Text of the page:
The diagonal argument is based upon impossible conditions.

01/02/2015 - 12:01 von WM | Report spam
The diagonal argument in Cantor's original version [G. Cantor: "Über eine elementare Frage der Mannigfaltigkeitslehre", Jahresbericht der DMV I (1890-91) 75-78.] is applied to an infinite sequence of infinite binary sequences. In it's folklore version the diagonal argument is applied to an infinite sequence of real numbers represented by infinite sequences of decimal digits. In a well-known procedure always the diagonal element is replaced by a different element.

This argument assumes the representation of infinite sequences by bits or digits. The impossibility apply infinite sequences may never have been recognized because it is too obvious. (Of course, always only a finite initial segment is used. But that means that only rational numbers can be represented and can be resulting in the diagional.)

Every sequence requires a finite definition. But there are only countably many such definitions. But even if it was possible, to use infinite sequences, such a sequence would never represent an irrational number. [W. Mueckenheim: "Sequences and Limits", Advances in Pure Mathematics 5, (2015) 59-61.]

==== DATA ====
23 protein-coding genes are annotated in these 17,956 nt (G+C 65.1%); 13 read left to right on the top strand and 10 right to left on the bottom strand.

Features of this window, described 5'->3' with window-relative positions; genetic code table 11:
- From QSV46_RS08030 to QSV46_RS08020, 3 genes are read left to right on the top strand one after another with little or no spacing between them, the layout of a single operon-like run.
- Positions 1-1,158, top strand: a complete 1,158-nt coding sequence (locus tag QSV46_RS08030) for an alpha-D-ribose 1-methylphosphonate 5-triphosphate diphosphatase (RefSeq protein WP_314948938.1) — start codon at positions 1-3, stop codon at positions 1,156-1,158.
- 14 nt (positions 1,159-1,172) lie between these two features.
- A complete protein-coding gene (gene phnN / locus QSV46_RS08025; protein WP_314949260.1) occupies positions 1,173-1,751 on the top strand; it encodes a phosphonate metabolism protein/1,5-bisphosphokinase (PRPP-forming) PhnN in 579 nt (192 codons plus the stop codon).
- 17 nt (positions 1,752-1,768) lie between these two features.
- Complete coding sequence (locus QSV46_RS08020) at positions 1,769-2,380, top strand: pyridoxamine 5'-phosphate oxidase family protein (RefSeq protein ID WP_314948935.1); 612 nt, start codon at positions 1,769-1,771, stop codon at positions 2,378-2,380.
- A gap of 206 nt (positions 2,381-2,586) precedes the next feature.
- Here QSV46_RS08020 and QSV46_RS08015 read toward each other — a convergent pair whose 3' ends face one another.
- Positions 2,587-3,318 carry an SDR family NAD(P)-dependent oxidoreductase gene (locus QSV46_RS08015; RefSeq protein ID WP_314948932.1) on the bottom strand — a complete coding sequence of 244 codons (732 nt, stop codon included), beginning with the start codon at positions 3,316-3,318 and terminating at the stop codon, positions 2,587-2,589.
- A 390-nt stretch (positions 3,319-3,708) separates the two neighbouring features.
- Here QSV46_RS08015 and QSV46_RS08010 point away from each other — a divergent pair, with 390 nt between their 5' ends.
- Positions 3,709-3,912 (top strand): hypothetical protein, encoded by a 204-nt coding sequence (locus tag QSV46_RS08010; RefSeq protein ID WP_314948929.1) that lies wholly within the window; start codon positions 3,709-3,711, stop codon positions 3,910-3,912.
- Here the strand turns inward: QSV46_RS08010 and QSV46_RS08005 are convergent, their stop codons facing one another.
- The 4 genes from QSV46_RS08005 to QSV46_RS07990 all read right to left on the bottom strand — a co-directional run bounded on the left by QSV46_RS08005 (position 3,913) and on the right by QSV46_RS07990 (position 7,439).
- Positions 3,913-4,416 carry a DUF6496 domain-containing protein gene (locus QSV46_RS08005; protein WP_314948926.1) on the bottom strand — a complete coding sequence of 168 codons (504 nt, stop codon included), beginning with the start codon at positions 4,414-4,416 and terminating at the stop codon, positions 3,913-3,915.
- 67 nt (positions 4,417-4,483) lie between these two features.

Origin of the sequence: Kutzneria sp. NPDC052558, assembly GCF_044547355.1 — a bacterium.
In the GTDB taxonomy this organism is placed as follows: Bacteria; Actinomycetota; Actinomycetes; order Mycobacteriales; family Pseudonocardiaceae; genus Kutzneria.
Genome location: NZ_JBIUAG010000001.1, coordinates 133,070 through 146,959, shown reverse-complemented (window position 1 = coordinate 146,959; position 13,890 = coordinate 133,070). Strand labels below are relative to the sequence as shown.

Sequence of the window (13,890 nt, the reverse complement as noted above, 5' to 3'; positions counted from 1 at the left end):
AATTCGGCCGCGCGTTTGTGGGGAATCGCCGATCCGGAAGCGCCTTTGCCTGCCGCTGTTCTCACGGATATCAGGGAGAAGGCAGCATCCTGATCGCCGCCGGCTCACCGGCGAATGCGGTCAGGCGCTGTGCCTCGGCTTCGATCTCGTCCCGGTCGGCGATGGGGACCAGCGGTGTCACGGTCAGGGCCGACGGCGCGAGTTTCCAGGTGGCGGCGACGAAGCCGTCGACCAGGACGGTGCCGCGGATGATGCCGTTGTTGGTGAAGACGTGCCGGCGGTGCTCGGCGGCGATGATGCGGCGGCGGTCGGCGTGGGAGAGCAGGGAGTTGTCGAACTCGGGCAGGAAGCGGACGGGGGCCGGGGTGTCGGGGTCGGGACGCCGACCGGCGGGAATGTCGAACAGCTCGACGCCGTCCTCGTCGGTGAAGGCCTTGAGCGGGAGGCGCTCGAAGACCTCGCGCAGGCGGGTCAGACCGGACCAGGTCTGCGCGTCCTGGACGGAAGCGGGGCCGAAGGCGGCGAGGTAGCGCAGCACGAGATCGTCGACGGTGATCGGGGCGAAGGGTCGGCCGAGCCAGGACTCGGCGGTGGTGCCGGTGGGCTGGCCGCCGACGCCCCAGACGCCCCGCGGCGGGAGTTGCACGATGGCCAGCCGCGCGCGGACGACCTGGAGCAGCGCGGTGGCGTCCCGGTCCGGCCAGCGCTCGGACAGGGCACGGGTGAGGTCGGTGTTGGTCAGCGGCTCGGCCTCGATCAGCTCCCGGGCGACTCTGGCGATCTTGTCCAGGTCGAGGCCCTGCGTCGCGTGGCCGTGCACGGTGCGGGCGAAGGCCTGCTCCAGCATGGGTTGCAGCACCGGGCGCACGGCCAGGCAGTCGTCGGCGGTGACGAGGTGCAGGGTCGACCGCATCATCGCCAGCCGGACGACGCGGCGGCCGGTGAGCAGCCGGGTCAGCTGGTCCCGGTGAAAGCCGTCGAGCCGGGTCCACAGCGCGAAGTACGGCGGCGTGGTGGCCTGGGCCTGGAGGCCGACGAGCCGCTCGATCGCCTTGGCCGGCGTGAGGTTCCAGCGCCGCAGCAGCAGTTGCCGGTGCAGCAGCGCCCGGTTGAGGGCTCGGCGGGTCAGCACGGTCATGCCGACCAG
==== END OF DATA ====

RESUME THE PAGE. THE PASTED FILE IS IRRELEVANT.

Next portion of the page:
http://www.scirp.org/Journal/PaperI...M4E39LF-gR
So even in this impossible case, the diagonal argument would not show the uncountability of transcendental numbers.

Regards, WM
 

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#1 Peter Kramer
21/02/2015 - 07:16 | Warnen spam
WM wrote in
news::




Deine Schallplatte ist kaputt. Die làuft schon seit Jahren immer in der
gleichen kaputten Rille.

The diagonal argument in Cantor's original version [G. Cantor: "Über
eine elementare Frage der Mannigfaltigkeitslehre", Jahresbericht der
DMV I (1890-91) 75-78.] is applied to an infinite sequence of infinite
binary sequences. In it's folklore version the diagonal argument is
applied to an infinite sequence of real numbers represented by
infinite sequences of decimal digits. In a well-known procedure always
the diagonal element is replaced by a different element.

This argument assumes the representation of infinite sequences by bits
or digits. The impossibility apply infinite sequences may never have
been recognized because it is too obvious. (Of course, always only a
finite initial segment is used. But that means that only rational
numbers can be represented and can be resulting in the diagional.)

Every sequence requires a finite definition. But there are only
countably many such definitions. But even if it was possible, to use
infinite sequences, such a sequence would never represent an
irrational number. [W. Mueckenheim: "Sequences and Limits", Advances
in Pure Mathematics 5, (2015) 59-61.]
http://www.scirp.org/Journal/PaperI...512#.VM4E3
9LF-gR So even in this impossible case, the diagonal argument would
not show the uncountability of transcendental numbers.

Regards, WM




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